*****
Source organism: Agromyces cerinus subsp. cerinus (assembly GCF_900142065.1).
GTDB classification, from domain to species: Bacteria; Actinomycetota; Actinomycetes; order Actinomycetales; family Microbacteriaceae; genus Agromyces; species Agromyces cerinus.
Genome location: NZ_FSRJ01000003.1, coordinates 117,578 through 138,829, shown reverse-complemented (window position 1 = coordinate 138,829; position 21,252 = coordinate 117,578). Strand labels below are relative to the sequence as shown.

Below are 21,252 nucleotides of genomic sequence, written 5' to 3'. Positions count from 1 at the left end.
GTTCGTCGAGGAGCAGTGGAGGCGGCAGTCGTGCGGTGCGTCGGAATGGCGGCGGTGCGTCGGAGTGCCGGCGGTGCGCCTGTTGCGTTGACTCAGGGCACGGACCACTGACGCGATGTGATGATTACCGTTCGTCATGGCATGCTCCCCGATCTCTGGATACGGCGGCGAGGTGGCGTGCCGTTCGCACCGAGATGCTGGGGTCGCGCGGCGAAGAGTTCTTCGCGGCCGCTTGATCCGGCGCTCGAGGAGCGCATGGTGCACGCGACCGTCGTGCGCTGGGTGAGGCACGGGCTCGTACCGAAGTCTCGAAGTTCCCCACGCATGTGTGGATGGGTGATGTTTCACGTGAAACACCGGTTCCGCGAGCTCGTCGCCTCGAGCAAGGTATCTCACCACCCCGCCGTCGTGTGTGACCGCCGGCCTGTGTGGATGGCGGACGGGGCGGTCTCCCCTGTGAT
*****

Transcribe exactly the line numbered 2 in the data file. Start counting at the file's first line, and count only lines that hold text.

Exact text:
GTDB classification, from domain to species: Bacteria; Actinomycetota; Actinomycetes; order Actinomycetales; family Microbacteriaceae; genus Agromyces; species Agromyces cerinus.